From a HSSE perspective, our Learning from Incidents initiative aims to ensure that Atlantic captures lessons from personal safety and process safety incidents that occur in ours and oftentimes other’s operations. This data is entered and regularly accessed when on-site jobs are being planned or permitted. This initiative positions us to be more proactive in our prevention of repeat incidents and helps underpin the strong performance of our risk management system.
I’ll turn now to the second strategy in the Conference theme: “Evolve”. Some of us will remember Darwin’s theory that when an environment changes, the traits that enhance survival in that environment will also gradually change and evolve. Case in point: our own immediate everyday circumstances due to the pandemic. What are the survival traits that must change, as a result?
In addition to our individual and corporate pandemic response, as a country with an energy economy, we must continue to take a macro-view and pay close attention to the changes underway in the wider context of the Global Energy Transition. This refers to the transformation of the global energy sector from fossil-based fuels to new sources of renewable energy. As the cleanest fossil fuel, LNG will play a key role in this transition. In fact, global demand for LNG is forecast to increase by 200% over the next twenty years. This means that Trinidad and Tobago’s LNG business must continue to evolve to remain competitive and relevant.
None of this has escaped Atlantic’s attention. Domestic gas supply shortfall continues to be a challenge and is not projected to return to normalcy before the latter half of this decade. In response, we have implemented several strategies to increase our energy efficiency and enhance our facility’s reliability and availability. We have achieved a great measure of success with such initiatives as Reducing our Ship Load Flaring; and we capitalize on the Spinning Reserve of our Power Turbine Generators. These projects and others are strategic linchpins in our drive to future-proof our business. We will also continue to work with all our peers and all stakeholders in the local energy sector to develop additional carbon abatement strategies that fortify Trinidadand Tobago’s status in global energy.
The third strategy in the Conference theme is “Thrive”. On one hand, it is the outcome of implementing the first two strategies: if we learn and evolve, we thrive.
But on the other hand, Thrive highlights the strategic mentality that the new landscape requires. According to Stanford psychologist Carol Dweck, a growth mindset thrives on challenge and turns opportunities into springboards for growth and for stretching our abilities. The people of Trinidad and Tobago must continue to embrace this mindset. We must choose to be victors not victims of our circumstances and have faith in our innate potential.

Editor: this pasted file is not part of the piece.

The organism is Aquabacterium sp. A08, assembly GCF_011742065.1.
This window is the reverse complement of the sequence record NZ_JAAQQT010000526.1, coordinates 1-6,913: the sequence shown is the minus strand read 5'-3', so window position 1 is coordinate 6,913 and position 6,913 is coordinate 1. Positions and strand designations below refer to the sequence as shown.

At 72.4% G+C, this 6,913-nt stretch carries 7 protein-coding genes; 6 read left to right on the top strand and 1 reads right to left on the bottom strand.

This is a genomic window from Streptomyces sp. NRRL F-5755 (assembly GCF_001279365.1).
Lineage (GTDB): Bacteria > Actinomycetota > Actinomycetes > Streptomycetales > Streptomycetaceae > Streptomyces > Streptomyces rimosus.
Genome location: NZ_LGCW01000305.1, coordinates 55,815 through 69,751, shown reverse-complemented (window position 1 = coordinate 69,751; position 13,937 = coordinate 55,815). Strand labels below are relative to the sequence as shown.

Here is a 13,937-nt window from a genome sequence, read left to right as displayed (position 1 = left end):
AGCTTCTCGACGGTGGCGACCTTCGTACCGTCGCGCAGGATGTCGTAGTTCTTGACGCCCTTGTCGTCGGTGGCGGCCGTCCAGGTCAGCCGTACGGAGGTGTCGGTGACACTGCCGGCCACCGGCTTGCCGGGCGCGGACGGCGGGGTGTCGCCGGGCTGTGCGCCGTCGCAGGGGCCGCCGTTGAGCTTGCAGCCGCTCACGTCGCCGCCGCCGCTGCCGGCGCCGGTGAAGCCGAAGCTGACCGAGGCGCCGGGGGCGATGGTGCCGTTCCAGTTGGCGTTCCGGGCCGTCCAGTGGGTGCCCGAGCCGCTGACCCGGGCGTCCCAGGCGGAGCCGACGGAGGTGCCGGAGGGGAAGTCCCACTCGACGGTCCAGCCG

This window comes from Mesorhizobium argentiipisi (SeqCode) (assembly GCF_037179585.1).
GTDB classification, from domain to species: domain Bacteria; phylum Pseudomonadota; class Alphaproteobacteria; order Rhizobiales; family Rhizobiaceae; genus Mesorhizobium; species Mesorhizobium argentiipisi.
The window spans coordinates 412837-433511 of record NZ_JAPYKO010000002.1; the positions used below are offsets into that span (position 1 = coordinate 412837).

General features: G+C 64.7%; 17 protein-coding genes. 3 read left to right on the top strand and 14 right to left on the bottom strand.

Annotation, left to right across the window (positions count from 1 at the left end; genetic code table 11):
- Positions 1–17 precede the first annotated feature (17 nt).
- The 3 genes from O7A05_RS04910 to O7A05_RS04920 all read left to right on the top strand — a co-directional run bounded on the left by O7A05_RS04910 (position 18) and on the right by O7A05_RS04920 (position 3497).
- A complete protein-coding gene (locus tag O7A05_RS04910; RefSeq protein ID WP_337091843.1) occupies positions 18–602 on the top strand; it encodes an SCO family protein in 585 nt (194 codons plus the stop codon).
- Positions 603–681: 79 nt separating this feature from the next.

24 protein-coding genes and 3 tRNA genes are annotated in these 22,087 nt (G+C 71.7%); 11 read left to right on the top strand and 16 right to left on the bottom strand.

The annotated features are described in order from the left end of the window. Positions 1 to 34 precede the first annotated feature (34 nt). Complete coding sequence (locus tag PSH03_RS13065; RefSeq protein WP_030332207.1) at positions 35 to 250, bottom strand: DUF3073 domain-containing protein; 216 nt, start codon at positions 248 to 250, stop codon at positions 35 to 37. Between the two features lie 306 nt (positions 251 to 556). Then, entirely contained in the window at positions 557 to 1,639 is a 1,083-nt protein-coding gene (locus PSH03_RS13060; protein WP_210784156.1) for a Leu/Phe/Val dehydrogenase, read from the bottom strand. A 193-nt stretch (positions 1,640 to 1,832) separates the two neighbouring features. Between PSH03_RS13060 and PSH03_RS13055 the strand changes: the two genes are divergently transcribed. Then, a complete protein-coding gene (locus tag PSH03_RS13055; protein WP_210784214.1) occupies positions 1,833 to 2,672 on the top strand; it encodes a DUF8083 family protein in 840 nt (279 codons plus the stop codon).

This becomes pertinent when we consider the impact that the pandemic has had on many of us and our mindsets. To say it more broadly, the pandemic has had impact on our mental health. Prior to COVID, the world was already facing a mental ill health epidemic. The professionals say that 1 in 4 persons is likely to experience a mental health issue over the course of their lives. COVID has only made the situation worse. Some of the impact has been insidious, including reduced social interaction; anxiety about job security; feelings of helplessness and isolation, to name a few. The medical fraternity has already reported a rise in mental ill health cases.
The new world requires that leaders - if we have not already done so - we must now care for the holistic well-being of our employees: body, mind and soul. Throughout 2020, Atlantic deepened the offerings of our wellness programme and added a mental health component that was even more robust. In addition to 24-7 access to EAP services, our employees attended regular awareness sessions led by our Occupational Health Team. These sessions have not only shared several ways to promote mental well-being and resilience but have also made inroads in reducing the stigma associated with mental health.
With many of our employees now working from home, we also deployed virtual-based wellness programs that encourage camaraderie, including virtual walks, virtual aerobics and virtual cooking competitions.
When leaders care genuinely about the health and wellbeing of their people, business outcomes and HSSE performance are improved. Employees are more engaged and there is high productivity. In the new context, one source of our competitive advantage will come from how well we support our employees and our people to believe in their ability to achieve.
So, in closing, I would like to encourage everyone to become even more conversant with these three strategies over the next three days of this Conference: “Learn, Evolve, Thrive”. Some of the brightest and the best in the world of HSSE will be sharing the latest best practices, something from which we will all derive benefit.
AMCHAM T&T, thank you for your diligent coordination and for continuing to be a champion in this area. We look forward to another successful Conference.
Ladies and gentlemen, thank you for your attention.